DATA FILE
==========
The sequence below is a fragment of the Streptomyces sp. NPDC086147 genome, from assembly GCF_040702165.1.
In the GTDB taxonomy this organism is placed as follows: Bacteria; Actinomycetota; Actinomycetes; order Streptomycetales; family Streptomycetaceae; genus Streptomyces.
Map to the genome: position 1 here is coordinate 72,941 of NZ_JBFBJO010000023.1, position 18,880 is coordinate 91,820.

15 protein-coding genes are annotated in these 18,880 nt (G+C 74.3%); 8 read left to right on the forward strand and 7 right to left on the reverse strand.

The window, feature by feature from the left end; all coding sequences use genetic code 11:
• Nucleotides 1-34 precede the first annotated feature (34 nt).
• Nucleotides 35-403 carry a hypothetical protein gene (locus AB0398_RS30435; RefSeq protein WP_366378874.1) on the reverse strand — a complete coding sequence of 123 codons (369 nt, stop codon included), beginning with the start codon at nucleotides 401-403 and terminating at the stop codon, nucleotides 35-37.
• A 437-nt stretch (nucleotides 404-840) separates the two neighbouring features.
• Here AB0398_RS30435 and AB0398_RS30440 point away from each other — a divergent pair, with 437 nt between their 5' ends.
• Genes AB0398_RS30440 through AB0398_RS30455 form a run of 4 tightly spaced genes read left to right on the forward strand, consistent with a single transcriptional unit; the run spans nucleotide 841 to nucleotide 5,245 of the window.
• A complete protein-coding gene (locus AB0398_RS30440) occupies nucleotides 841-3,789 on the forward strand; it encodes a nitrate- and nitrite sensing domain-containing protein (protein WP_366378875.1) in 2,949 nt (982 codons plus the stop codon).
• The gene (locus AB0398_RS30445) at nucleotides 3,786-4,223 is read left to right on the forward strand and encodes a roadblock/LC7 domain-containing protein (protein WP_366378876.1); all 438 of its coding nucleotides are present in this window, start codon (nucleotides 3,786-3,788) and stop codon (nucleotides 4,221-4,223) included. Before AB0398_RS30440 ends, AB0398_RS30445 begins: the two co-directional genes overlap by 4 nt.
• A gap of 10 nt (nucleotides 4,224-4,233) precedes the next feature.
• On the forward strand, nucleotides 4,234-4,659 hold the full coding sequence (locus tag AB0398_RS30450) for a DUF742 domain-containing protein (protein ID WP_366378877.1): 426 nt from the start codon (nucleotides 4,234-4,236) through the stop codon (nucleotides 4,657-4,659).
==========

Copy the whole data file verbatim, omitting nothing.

The sequence below is a fragment of the Streptomyces sp. NPDC086147 genome, from assembly GCF_040702165.1.
In the GTDB taxonomy this organism is placed as follows: Bacteria; Actinomycetota; Actinomycetes; order Streptomycetales; family Streptomycetaceae; genus Streptomyces.
Map to the genome: position 1 here is coordinate 72,941 of NZ_JBFBJO010000023.1, position 18,880 is coordinate 91,820.

15 protein-coding genes are annotated in these 18,880 nt (G+C 74.3%); 8 read left to right on the forward strand and 7 right to left on the reverse strand.

The window, feature by feature from the left end; all coding sequences use genetic code 11:
• Nucleotides 1-34 precede the first annotated feature (34 nt).
• Nucleotides 35-403 carry a hypothetical protein gene (locus AB0398_RS30435; RefSeq protein WP_366378874.1) on the reverse strand — a complete coding sequence of 123 codons (369 nt, stop codon included), beginning with the start codon at nucleotides 401-403 and terminating at the stop codon, nucleotides 35-37.
• A 437-nt stretch (nucleotides 404-840) separates the two neighbouring features.
• Here AB0398_RS30435 and AB0398_RS30440 point away from each other — a divergent pair, with 437 nt between their 5' ends.
• Genes AB0398_RS30440 through AB0398_RS30455 form a run of 4 tightly spaced genes read left to right on the forward strand, consistent with a single transcriptional unit; the run spans nucleotide 841 to nucleotide 5,245 of the window.
• A complete protein-coding gene (locus AB0398_RS30440) occupies nucleotides 841-3,789 on the forward strand; it encodes a nitrate- and nitrite sensing domain-containing protein (protein WP_366378875.1) in 2,949 nt (982 codons plus the stop codon).
• The gene (locus AB0398_RS30445) at nucleotides 3,786-4,223 is read left to right on the forward strand and encodes a roadblock/LC7 domain-containing protein (protein WP_366378876.1); all 438 of its coding nucleotides are present in this window, start codon (nucleotides 3,786-3,788) and stop codon (nucleotides 4,221-4,223) included. Before AB0398_RS30440 ends, AB0398_RS30445 begins: the two co-directional genes overlap by 4 nt.
• A gap of 10 nt (nucleotides 4,224-4,233) precedes the next feature.
• On the forward strand, nucleotides 4,234-4,659 hold the full coding sequence (locus tag AB0398_RS30450) for a DUF742 domain-containing protein (protein ID WP_366378877.1): 426 nt from the start codon (nucleotides 4,234-4,236) through the stop codon (nucleotides 4,657-4,659).